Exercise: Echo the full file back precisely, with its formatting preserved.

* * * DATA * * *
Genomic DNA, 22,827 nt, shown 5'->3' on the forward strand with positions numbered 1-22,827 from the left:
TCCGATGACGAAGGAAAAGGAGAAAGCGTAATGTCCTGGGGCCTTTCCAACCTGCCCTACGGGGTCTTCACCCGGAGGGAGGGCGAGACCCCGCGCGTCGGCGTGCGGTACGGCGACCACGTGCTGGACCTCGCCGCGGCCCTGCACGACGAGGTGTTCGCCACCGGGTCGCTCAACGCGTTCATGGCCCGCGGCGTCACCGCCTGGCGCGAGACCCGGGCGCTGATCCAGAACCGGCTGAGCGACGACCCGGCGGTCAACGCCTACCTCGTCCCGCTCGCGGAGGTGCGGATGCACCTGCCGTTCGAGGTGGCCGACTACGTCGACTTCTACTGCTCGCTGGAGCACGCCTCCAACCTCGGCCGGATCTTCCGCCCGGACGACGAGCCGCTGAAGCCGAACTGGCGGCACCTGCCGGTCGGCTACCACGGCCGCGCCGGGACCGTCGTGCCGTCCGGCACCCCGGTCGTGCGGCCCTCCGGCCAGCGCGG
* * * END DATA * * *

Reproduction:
Genomic DNA, 22,827 nt, shown 5'->3' on the forward strand with positions numbered 1-22,827 from the left:
TCCGATGACGAAGGAAAAGGAGAAAGCGTAATGTCCTGGGGCCTTTCCAACCTGCCCTACGGGGTCTTCACCCGGAGGGAGGGCGAGACCCCGCGCGTCGGCGTGCGGTACGGCGACCACGTGCTGGACCTCGCCGCGGCCCTGCACGACGAGGTGTTCGCCACCGGGTCGCTCAACGCGTTCATGGCCCGCGGCGTCACCGCCTGGCGCGAGACCCGGGCGCTGATCCAGAACCGGCTGAGCGACGACCCGGCGGTCAACGCCTACCTCGTCCCGCTCGCGGAGGTGCGGATGCACCTGCCGTTCGAGGTGGCCGACTACGTCGACTTCTACTGCTCGCTGGAGCACGCCTCCAACCTCGGCCGGATCTTCCGCCCGGACGACGAGCCGCTGAAGCCGAACTGGCGGCACCTGCCGGTCGGCTACCACGGCCGCGCCGGGACCGTCGTGCCGTCCGGCACCCCGGTCGTGCGGCCCTCCGGCCAGCGCGG